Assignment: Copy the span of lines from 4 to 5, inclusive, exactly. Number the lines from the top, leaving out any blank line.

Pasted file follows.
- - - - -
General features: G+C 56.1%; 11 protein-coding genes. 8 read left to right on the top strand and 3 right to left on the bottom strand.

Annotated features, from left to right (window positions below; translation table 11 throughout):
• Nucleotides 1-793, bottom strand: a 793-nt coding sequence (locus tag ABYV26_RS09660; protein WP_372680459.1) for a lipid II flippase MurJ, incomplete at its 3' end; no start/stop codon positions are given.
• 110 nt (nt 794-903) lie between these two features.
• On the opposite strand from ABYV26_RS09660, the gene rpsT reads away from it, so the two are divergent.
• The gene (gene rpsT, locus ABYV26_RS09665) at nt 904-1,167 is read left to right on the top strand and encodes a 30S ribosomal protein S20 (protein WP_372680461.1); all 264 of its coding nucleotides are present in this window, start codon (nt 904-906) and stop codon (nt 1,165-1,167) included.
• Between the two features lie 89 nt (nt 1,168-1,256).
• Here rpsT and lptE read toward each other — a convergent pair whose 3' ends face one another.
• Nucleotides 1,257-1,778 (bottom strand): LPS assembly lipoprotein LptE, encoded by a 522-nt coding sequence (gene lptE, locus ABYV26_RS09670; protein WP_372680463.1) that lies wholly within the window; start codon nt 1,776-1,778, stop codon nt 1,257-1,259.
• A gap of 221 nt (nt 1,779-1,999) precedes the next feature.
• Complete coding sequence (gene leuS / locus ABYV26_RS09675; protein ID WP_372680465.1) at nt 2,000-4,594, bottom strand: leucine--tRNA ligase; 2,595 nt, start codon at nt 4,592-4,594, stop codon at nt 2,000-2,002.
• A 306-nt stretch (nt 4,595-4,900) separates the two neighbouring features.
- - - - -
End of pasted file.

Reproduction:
• 110 nt (nt 794-903) lie between these two features.
• On the opposite strand from ABYV26_RS09660, the gene rpsT reads away from it, so the two are divergent.